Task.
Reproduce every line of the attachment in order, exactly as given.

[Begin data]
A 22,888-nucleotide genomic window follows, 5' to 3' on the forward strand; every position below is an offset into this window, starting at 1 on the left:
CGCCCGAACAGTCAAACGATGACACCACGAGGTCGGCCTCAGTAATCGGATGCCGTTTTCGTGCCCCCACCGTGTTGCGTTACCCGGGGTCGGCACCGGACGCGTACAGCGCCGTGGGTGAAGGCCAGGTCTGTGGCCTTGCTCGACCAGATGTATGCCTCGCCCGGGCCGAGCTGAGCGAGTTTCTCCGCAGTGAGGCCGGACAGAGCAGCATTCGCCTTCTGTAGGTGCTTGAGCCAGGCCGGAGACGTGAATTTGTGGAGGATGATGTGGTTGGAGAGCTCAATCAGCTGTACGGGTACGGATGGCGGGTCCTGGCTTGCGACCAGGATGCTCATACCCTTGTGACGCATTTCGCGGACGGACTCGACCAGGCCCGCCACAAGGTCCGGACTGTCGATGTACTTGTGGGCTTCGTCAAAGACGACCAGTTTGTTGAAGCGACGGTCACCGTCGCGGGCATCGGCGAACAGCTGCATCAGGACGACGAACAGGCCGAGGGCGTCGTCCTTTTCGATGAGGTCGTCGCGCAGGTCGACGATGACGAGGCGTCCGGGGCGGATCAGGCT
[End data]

A 22,888-nucleotide genomic window follows, 5' to 3' on the forward strand; every position below is an offset into this window, starting at 1 on the left:
CGCCCGAACAGTCAAACGATGACACCACGAGGTCGGCCTCAGTAATCGGATGCCGTTTTCGTGCCCCCACCGTGTTGCGTTACCCGGGGTCGGCACCGGACGCGTACAGCGCCGTGGGTGAAGGCCAGGTCTGTGGCCTTGCTCGACCAGATGTATGCCTCGCCCGGGCCGAGCTGAGCGAGTTTCTCCGCAGTGAGGCCGGACAGAGCAGCATTCGCCTTCTGTAGGTGCTTGAGCCAGGCCGGAGACGTGAATTTGTGGAGGATGATGTGGTTGGAGAGCTCAATCAGCTGTACGGGTACGGATGGCGGGTCCTGGCTTGCGACCAGGATGCTCATACCCTTGTGACGCATTTCGCGGACGGACTCGACCAGGCCCGCCACAAGGTCCGGACTGTCGATGTACTTGTGGGCTTCGTCAAAGACGACCAGTTTGTTGAAGCGACGGTCACCGTCGCGGGCATCGGCGAACAGCTGCATCAGGACGACGAACAGGCCGAGGGCGTCGTCCTTTTCGATGAGGTCGTCGCGCAGGTCGACGATGACGAGGCGTCCGGGGCGGATCAGGCT